Employer that only employs neurodivergents?

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goldfish21
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19 Mar 2022, 12:42 pm

It is feasible. But it would be very challenging.. like wrangling kittens.

There are many companies, especially in Tech and Engineering, that hire many neurodivergent people - intentionally or by chance due to special interests and education. I've read some job ads from companies specifically seeking people on the spectrum for roles like software quality control.

When I worked building the waterfront offices for Facebook in Vancouver I (half)joked that they were hiring autistics only - they built the most soundproof offices ever constructed in the city.. they must know their aspie talent mostly all have hypersensitive hearing.

Thing is, sought after neurodivergent people often don't have difficulty securing employment.. although many could still use a hand with interviews and salary negotiations despite their IQ and qualifications. My guess is that the vast majority of neurodivergent people who Need this sort of placement agency service are more difficult to employ based on a number of factors.. severity of symptoms, lack of training/skills/education. Maybe.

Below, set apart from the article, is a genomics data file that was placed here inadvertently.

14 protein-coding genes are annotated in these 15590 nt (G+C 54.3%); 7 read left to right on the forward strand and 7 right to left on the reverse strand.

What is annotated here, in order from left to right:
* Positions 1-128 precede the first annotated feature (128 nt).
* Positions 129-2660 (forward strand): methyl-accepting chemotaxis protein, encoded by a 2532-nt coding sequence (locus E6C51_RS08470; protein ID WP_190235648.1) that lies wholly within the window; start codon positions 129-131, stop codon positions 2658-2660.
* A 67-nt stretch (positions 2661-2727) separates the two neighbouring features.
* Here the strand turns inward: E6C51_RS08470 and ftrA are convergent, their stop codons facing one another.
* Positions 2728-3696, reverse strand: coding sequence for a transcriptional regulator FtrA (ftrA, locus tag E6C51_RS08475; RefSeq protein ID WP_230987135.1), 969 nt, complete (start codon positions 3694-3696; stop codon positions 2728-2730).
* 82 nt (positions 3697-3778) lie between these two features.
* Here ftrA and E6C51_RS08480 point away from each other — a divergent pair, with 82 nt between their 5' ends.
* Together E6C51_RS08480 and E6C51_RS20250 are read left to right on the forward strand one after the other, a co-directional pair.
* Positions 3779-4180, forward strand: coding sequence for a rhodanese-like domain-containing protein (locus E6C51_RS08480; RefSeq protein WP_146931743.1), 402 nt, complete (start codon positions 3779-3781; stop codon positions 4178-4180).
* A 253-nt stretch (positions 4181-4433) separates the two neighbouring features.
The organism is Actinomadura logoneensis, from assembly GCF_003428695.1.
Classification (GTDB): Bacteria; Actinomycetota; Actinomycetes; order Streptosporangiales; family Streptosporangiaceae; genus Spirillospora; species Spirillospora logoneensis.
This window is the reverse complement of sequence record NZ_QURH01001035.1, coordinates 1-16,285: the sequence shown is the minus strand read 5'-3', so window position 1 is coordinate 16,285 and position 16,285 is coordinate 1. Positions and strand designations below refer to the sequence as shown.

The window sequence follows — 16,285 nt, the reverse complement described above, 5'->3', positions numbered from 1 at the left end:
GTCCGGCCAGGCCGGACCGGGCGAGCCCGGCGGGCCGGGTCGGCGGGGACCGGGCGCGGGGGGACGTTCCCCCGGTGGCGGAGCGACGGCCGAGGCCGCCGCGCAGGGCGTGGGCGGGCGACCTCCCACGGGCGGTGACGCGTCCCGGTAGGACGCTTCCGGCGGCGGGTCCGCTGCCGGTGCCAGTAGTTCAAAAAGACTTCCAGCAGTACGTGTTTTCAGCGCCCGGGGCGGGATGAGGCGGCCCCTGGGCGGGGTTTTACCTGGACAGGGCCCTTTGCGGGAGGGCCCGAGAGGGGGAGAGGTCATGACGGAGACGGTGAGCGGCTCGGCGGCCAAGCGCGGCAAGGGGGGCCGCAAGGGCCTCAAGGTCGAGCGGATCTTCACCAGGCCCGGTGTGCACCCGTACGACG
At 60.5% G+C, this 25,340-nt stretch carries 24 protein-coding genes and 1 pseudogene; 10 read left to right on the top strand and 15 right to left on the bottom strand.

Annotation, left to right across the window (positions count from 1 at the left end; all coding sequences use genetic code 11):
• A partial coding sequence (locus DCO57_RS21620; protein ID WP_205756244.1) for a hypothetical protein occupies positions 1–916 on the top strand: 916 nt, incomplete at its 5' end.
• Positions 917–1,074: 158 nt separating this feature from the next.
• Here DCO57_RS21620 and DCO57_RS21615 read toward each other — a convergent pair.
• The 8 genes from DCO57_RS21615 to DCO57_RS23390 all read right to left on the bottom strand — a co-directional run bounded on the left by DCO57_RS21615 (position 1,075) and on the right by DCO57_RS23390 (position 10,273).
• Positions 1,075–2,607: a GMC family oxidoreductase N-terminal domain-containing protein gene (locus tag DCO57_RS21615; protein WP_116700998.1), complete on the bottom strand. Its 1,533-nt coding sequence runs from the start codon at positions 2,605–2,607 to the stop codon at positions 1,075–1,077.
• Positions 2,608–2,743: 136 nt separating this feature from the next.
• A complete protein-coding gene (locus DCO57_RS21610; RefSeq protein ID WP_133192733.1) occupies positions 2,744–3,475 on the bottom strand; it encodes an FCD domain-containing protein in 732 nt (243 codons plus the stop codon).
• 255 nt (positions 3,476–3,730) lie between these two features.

It's also possible I'm wrong and there's quite the breadth of a spectrum of people on the spectrum that would benefit from such an agency providing neurodivergent people to companies, or all working together at one intended for them and there would be a big mix vs. only more difficult to employ people.

Anyways, re-read the OP before submitting this post.. I think there's a market for an agency that brokers neurodivergent people to other companies. Some for Tech and Engineering talent, others for repetitive tasks. I think that might be more successful than an all neurodivergent only company.. although, chances are that many small engineering firms are already all neurodivergent. So, depends on the size of the company And the degree of impairment people have -> it'd be possible, but challenging for sure. I know that we're blessed to have an NT CEO & sales people - would suck for ND's to all do good work but have an inability to plan properly due to executive dysfunction Or be able to sell their product or service due to social impairments. But, technology and the internet can be great equalizers.. software can keep track of time, clever marketing can sell anything online with the least of social skills.